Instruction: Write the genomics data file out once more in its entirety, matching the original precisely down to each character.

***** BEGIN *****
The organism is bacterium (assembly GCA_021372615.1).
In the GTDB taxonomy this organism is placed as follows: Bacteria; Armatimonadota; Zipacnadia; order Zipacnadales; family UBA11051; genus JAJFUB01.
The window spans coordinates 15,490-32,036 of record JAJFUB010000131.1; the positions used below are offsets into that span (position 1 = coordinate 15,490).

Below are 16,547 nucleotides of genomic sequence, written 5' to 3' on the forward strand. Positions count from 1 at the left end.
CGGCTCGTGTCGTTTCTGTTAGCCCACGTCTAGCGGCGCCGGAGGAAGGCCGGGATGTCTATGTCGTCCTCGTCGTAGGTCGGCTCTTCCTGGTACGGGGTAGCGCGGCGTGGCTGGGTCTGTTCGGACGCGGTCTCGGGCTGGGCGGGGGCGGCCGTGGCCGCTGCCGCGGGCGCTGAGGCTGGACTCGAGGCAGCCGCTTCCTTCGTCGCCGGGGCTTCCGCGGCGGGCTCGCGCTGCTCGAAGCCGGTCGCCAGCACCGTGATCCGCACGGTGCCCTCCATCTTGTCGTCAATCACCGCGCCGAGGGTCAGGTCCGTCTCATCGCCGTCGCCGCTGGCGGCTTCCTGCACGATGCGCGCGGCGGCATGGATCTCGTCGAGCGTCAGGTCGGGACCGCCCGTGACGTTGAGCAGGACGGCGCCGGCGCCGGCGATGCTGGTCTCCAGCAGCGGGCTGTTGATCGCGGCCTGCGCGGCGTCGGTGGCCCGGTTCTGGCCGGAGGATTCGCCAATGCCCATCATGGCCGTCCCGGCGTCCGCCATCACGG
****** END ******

The organism is bacterium (assembly GCA_021372615.1).
In the GTDB taxonomy this organism is placed as follows: Bacteria; Armatimonadota; Zipacnadia; order Zipacnadales; family UBA11051; genus JAJFUB01.
The window spans coordinates 15,490-32,036 of record JAJFUB010000131.1; the positions used below are offsets into that span (position 1 = coordinate 15,490).

Below are 16,547 nucleotides of genomic sequence, written 5' to 3' on the forward strand. Positions count from 1 at the left end.
CGGCTCGTGTCGTTTCTGTTAGCCCACGTCTAGCGGCGCCGGAGGAAGGCCGGGATGTCTATGTCGTCCTCGTCGTAGGTCGGCTCTTCCTGGTACGGGGTAGCGCGGCGTGGCTGGGTCTGTTCGGACGCGGTCTCGGGCTGGGCGGGGGCGGCCGTGGCCGCTGCCGCGGGCGCTGAGGCTGGACTCGAGGCAGCCGCTTCCTTCGTCGCCGGGGCTTCCGCGGCGGGCTCGCGCTGCTCGAAGCCGGTCGCCAGCACCGTGATCCGCACGGTGCCCTCCATCTTGTCGTCAATCACCGCGCCGAGGGTCAGGTCCGTCTCATCGCCGTCGCCGCTGGCGGCTTCCTGCACGATGCGCGCGGCGGCATGGATCTCGTCGAGCGTCAGGTCGGGACCGCCCGTGACGTTGAGCAGGACGGCGCCGGCGCCGGCGATGCTGGTCTCCAGCAGCGGGCTGTTGATCGCGGCCTGCGCGGCGTCGGTGGCCCGGTTCTGGCCGGAGGATTCGCCAATGCCCATCATGGCCGTCCCGGCGTCCGCCATCACGG